Reviewed by Debbie
In the past month or so my kindergarten application process pendulum-of-stress has swung from obsessing about it every day, all the way to the other side - surrendering to it, almost to the point of not really thinking about it. It has lowered my stress level quite a bit which has been great, but it also has led me to not post anything, so for that, I apologize.
True to my initial plan, I have only toured a small handful of schools: West Portal (posted that review), Commodore Sloat (this review), and Sunnyside (Marcia Brady's review is excellent so I don't see a need to post another review).
I have heard and read really good things about Commodore Sloat, but somehow it manages to stay under the radar. Like West Portal, Commodore Sloat is also close to our house. I drive and/or run by this school several times a week. When I’m running, I always slow down if it’s recess or children are out for P.E. so I can observe the kids and the teachers – I’m sure I look like some weird or nosey adult.
Commodore Sloat is an "attendance area" school, and we live in the attendance area. I’ve heard that living in an attendance area doesn’t really matter that much, especially with high demand schools. However, the Educational Placement Center rep at the Parents for Public Schools event on 10/3 said that if you put your attendance area school #1, you’re positioning yourself the best way possible for that school. So hey, if it makes even an incremental difference in the outcome, I’ll take it!
If you want all the school details and more information about the school’s programs, go to the Sloat Parents’ Club Organization’s website (http://www.sloatparents.org/). It’s a really nice and informative website. Otherwise, this post will focus mainly on the tour itself.
Date of tour: October 2009
Location: 50 Darian Way (Ingleside Terrace area), 415-759-2807
Principal: Jeanne Dowd (this is her first year as principal)
School type: Public
Parents’ Club Organization Website: http://www.sloatparents.org/
Tours: Tuesdays, 9-10:00am, call to register
School day start/stop: 8:40am-2:40pm (yard supervision starts at 8:20am)
Total Enrollment: 355 (16 classrooms)
Kindergarten size: 66 (3 classes of 22)
Language Immersion: None
Before/After school care: Fee-based offered through Stonestown YMCA, 2:40pm – 6:30pm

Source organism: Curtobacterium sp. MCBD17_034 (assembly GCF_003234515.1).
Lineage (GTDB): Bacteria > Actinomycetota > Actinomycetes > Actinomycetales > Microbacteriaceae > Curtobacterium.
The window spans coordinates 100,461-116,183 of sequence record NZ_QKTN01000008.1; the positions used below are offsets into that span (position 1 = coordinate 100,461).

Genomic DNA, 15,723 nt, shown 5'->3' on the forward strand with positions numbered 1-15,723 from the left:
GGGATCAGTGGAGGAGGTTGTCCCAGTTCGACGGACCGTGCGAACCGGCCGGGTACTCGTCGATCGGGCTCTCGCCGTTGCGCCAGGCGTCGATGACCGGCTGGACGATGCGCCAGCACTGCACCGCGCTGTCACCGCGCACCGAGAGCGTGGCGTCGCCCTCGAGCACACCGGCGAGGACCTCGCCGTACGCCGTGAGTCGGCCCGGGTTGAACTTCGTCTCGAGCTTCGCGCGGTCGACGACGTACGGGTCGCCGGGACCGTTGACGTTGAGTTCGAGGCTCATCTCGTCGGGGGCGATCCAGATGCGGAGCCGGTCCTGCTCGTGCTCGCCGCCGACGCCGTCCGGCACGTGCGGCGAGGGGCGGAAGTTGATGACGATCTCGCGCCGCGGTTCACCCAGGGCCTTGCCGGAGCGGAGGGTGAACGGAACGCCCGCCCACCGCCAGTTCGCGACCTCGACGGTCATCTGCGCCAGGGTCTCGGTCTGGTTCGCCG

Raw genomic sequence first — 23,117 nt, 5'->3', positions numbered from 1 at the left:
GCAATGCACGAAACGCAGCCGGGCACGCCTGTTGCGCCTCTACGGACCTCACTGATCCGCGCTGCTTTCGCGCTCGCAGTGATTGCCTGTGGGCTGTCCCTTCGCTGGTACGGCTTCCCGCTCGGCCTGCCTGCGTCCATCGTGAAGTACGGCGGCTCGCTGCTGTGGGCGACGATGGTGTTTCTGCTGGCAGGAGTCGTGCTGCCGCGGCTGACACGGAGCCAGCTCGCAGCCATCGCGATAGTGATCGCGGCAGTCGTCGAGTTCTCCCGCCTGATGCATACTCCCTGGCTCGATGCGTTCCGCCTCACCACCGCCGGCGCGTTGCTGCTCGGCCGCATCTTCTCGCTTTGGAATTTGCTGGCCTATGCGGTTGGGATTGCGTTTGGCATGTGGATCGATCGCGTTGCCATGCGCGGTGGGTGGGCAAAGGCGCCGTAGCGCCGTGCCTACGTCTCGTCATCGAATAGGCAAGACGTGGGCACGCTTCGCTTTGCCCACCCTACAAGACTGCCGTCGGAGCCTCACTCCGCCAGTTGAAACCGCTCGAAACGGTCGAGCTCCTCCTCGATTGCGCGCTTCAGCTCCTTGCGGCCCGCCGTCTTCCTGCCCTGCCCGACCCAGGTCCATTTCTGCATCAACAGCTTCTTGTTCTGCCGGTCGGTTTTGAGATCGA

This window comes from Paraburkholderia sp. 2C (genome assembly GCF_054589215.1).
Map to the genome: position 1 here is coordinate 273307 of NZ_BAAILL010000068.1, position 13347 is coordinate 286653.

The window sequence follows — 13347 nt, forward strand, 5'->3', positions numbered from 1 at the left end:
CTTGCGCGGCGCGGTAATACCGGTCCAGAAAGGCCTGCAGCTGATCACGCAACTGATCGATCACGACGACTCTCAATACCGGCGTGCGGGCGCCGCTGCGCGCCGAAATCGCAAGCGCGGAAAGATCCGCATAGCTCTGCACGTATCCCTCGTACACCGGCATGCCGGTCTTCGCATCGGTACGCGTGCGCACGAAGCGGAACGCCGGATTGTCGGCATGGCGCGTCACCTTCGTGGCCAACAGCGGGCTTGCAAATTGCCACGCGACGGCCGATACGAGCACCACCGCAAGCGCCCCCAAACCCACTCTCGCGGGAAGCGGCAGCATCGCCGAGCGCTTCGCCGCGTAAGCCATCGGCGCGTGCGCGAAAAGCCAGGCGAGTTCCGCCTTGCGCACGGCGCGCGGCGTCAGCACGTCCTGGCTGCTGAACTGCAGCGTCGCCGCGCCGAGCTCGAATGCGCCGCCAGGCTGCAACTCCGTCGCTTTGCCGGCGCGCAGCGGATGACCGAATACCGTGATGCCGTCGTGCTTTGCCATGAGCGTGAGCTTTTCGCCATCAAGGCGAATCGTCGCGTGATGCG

It was very stormy the day of the tour, and we were running late so we arrived late. Not a good start for us, but we were glad to finally set foot on this school and have the opportunity to check it out. The school takes up the entire northeast corner of Junipero Serra and Ocean Ave, but the main entrance is on Darian Way. We walked past the front office and signed in at a table where there was a parent volunteer to greet us and point us in the direction of the auditorium where the tour began. We walked into the auditorium and saw the principal sitting in a big circle with all the parents on the tour. There were about 20-ish parents, and three parent volunteers. Shortly after my husband and I sat down, the principal said, "Well, that’s the end of my spiel". What? We missed it? Darn! That’s what you get for being late. But we did catch some information: this is the principal’s (Jeanne Dowd) first year as principal. Her past experience includes being a 3rd grade teacher (her favorite grade) at Malcolm X, teaching at John Muir Elementary, Fairmount, and teaching 1st grade in Bolivia. Most recently, she took a sabbatical to earn a Masters degree at Berkeley in their Principal Leadership Program (one parent there said it is a very rigorous program). Ms. Dowd came across as being very smart and capable, and I thought, "this woman will run a tight ship!".
Ms. Dowd then opened it up to questions from the parents. The questions yielded information like: there’s usually a teacher-in-training from SFSU in all the K classes (in addition to the regular teacher of course) and parent volunteers; the staff’s goal is "aligning curriculum" – continually assessing students so you always know where the students are in their learning. The Parents’ Club Organization (PCO) is not a PTA; there are no dues, and anyone can join as long as you have a child at Sloat. The PCO rep there mentioned a figure of "$70,000 - $100,000", but I’m not sure if that’s how much they raise every year or how much they have right now. There is good collaboration between the PCO and the teachers. We also learned that there is a theater arts program (K-1), music program through the district (K-3), gardening program (1x/week in K - I had heard that they have an exceptional gardening program), choral music, P.E. program (I have observed this during my runs, and the P.E. teacher speaks very enthusiastically and respectfully to the children), library 1x/week (the parents just finished bar coding all the books), and instrumental program (4-5, where the children can learn to play the violin, trumpet, or clarinet).